Documenting the changing sources of water during high streamflows following rainfall is important for understanding catchment behaviour. This study uses tritium (3H), major ion concentrations, and δ18O values to identify the sources of water that sustained streamflow in the upper Yarra and Latrobe catchments of southeast Australia over two high flow events in March 2016 and August 2016. The variations in geochemistry imply that direct contribution of rainfall to streamflow was minor. Rather, the baseflow that sustained the streams prior to the events was augmented by water derived from the soils or regolith. A two component mass balance based on 3H indicates that the soil/regolith water constituted 60–100% of total streamflow at the peak of the events. A mass balance based on silica yields similar estimates (50–70%). The 3H activities of the soil water imply residence times of up to six years. These are sufficiently long for evapotranspiration, dissolution of organic matter, and mineral weathering to increase the major ion concentrations above those of rainfall and for mixing to homogenise δ18O and δ2H values. This study helps resolve the paradox that the water contributing to high flow events in streams is commonly not rainfall but is unlikely to be only increased inflows of groundwater due to the time required for hydraulic loading to occur.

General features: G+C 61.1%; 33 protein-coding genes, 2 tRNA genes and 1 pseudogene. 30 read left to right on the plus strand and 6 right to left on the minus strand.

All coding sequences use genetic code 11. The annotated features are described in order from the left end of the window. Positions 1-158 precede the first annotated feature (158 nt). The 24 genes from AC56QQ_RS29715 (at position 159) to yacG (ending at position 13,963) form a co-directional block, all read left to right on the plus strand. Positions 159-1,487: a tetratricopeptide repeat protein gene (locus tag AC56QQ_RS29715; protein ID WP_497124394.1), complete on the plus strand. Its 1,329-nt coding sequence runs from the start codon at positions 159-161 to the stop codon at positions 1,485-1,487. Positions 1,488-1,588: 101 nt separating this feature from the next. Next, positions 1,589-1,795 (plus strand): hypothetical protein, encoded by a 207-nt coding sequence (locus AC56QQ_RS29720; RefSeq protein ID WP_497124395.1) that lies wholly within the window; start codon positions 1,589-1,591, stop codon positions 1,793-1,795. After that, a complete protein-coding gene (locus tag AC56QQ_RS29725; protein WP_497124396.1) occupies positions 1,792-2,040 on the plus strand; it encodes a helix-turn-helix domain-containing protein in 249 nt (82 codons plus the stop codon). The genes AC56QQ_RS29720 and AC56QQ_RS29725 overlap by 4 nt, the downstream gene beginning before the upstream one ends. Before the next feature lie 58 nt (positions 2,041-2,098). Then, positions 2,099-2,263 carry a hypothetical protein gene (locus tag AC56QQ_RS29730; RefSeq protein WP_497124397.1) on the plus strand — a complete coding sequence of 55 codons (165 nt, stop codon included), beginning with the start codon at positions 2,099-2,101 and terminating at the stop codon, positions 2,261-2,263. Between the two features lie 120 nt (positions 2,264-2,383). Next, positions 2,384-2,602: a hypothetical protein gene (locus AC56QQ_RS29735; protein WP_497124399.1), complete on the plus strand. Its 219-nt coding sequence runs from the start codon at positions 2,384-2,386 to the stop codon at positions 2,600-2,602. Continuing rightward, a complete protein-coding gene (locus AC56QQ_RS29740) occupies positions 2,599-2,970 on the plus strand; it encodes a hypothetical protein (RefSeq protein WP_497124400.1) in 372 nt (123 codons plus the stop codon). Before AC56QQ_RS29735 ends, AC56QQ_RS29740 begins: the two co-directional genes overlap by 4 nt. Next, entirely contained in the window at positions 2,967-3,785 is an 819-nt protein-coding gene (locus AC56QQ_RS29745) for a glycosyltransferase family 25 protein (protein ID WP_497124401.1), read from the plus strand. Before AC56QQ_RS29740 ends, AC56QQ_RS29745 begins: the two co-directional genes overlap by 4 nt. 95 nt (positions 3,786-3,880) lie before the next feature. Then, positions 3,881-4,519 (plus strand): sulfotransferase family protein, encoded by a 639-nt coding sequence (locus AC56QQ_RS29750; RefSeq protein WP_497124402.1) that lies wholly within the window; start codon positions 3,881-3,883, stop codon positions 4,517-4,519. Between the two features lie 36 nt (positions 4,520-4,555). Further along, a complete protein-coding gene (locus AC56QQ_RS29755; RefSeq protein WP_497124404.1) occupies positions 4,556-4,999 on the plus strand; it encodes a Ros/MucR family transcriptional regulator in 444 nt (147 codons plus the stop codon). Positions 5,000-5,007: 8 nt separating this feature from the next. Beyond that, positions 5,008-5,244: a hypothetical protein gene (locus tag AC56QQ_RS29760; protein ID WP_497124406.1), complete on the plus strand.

- Old water paradox